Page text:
“Make anything of it?” he said.
I lifted my eyebrows. “Only your vigneron’s explanation—” I began, but stopped again, seeing that wouldn’t do.
“Anybody make anything of it?” said Loder, turning from one to another.
I gathered from Smith’s face that he thought one thing might be made of it—namely, that Loder had invented the whole tale. But even Smith didn’t speak.
“Were any English ladies ever found to have lived in the place—murdered, you know—bodies found and all that?” young Marsham asked diffidently, yearning for an obvious completeness.
“Not that we could ever learn,” Loder replied. “We made inquiries too.... So you all give it up? Well, so do I....”
And he rose. As he walked to the door, myself following him to get his hat and stick, I heard him humming softly the lines—they are from Oft in the Stilly Night—
“I seem like one who treads alone
Some banquet-hall deserted,
Whose guests are fled, whose garlands dead,
And all but he—departed!”
There was little need for the swart gipsies to explain, as they stood knee-deep in the snow round the bailiff of the Abbey Farm, what it was that had sent them. The unbroken whiteness of the uplands told that, and, even as they spoke, there came up the hill the dark figures of the farm men with shovels, on their way to dig out the sheep. In the summer, the bailiff would have been the first to call the gipsies vagabonds and roost-robbers; now ... they had women with them too.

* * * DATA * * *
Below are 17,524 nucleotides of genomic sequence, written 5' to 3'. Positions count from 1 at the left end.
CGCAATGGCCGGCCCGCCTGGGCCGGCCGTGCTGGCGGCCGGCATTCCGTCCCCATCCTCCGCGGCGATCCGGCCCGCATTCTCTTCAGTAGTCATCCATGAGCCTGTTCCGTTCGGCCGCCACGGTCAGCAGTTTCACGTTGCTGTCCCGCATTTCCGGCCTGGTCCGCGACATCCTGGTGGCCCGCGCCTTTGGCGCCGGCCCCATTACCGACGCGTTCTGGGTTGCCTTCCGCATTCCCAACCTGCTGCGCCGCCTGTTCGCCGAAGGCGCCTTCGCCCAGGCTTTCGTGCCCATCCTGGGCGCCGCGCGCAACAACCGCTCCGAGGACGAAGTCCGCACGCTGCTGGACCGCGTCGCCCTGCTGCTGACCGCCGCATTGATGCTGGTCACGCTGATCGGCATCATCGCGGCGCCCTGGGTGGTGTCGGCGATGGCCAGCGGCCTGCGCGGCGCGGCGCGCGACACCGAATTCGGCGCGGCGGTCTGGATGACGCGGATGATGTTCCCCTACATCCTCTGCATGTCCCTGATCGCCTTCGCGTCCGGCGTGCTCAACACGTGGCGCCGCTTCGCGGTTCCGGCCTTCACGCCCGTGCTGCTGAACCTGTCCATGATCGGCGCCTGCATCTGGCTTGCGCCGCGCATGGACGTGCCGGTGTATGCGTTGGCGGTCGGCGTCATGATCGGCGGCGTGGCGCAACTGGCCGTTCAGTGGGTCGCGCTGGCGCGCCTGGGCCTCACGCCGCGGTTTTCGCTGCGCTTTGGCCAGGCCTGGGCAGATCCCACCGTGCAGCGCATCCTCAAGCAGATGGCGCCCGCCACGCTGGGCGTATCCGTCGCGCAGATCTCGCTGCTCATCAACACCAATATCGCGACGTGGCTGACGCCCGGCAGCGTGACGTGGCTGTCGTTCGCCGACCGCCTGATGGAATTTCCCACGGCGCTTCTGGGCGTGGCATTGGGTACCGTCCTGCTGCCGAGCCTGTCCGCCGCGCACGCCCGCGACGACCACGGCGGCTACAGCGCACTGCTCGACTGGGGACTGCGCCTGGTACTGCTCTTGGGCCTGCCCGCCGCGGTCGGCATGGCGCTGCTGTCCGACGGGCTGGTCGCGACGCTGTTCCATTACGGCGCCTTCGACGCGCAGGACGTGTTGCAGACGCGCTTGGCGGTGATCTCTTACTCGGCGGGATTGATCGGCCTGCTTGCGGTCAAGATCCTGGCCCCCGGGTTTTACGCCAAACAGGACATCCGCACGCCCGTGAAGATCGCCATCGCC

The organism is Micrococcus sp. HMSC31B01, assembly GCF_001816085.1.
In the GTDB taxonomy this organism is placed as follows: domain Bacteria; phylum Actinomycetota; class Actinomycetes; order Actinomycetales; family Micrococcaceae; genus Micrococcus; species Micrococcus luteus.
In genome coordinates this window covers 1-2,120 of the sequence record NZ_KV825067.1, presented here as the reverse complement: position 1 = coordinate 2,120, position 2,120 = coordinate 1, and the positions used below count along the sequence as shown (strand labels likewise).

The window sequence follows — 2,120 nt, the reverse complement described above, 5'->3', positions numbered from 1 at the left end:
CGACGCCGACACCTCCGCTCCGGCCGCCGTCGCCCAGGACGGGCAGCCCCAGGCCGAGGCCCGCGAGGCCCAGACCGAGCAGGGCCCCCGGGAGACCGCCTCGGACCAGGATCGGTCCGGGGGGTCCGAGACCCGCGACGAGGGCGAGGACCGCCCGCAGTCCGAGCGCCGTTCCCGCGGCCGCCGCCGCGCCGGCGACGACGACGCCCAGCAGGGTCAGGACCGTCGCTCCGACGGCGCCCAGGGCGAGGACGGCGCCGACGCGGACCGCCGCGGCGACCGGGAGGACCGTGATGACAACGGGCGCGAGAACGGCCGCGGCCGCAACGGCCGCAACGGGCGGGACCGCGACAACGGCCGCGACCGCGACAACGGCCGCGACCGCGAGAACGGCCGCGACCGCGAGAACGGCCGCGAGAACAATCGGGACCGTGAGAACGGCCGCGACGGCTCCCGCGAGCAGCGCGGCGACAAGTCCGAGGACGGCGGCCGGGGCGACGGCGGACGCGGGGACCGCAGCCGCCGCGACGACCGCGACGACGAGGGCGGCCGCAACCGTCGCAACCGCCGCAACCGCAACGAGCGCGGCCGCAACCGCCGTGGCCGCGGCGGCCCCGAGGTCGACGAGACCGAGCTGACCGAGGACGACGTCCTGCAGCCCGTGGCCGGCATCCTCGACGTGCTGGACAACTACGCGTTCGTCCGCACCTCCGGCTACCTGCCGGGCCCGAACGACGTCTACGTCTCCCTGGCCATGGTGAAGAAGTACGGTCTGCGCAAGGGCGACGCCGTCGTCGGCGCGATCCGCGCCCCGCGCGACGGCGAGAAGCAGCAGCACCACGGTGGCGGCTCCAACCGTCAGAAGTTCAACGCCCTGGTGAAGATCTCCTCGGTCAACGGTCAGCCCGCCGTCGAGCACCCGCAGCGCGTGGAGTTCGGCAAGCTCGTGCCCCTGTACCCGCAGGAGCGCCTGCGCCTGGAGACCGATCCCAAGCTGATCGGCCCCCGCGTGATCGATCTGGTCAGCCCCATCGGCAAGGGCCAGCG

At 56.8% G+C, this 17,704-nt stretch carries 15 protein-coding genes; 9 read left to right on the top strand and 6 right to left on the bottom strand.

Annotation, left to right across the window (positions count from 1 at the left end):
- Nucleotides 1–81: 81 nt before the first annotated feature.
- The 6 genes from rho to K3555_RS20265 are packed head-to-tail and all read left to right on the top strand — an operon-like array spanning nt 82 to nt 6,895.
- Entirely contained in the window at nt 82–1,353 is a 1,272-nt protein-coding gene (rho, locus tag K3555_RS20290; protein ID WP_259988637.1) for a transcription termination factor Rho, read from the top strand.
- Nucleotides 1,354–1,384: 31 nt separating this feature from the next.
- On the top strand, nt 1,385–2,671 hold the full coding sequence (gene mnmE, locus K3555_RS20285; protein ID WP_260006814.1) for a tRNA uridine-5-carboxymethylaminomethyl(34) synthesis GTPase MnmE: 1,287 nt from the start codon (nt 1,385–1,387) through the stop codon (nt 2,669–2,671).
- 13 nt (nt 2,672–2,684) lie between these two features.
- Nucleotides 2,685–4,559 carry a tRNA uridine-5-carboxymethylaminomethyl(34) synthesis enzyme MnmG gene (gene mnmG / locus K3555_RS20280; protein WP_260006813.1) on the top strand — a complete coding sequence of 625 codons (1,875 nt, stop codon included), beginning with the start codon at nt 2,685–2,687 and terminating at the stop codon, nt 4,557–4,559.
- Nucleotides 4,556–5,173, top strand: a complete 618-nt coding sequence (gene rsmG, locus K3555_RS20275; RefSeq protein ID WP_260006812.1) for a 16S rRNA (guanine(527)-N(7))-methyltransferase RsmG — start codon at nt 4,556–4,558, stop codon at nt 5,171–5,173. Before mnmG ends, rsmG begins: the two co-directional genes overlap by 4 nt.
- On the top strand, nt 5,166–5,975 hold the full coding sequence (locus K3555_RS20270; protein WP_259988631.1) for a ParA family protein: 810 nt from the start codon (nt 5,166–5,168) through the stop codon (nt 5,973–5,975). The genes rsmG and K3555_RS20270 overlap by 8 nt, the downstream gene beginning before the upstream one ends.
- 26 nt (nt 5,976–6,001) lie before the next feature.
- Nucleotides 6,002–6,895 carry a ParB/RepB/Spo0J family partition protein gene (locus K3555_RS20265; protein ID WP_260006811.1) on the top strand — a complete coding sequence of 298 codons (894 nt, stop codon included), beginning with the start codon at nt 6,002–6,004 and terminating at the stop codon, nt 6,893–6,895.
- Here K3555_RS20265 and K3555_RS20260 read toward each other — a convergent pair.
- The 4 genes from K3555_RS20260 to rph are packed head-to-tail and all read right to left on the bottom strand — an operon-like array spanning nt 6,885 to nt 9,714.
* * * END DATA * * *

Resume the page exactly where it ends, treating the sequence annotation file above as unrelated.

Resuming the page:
“The hares and foxes were down four days ago, and the liquid-manure pumps like a snow man,” the bailiff said.... “Yes, you can lie in the laithes and welcome—if you can find ’em. Maybe you’ll help us find our sheep too—”
The gipsies had done so. Coming back again, they had had some ado to discover the spot where their three caravans made a hummock of white against a broken wall.
The women—they had four women with them—began that afternoon to weave the mats and baskets they hawked from door to door; and in the forenoon of the following day one of them, the black-haired, soft-voiced quean whom the bailiff had heard called Annabel, set her babe in the sling on her back, tucked a bundle of long cane-loops under her oxter, and trudged down between eight-foot walls of snow to the Abbey Farm. She stood in the latticed porch, dark and handsome against the whiteness, and then, advancing, put her head into the great hall-kitchen.
“Has the lady any chairs for the gipsy woman to mend?” she asked in a soft and insinuating voice....
They brought her the old chairs; she seated herself on a box in the porch; and there she wove the strips of cane in and out, securing each one with a little wooden peg and a tap of her hammer. The child remained in the sling at her back, taking the breast from time to time over her shoulder; and the silver wedding ring could be seen as she whipped the cane, back and forth.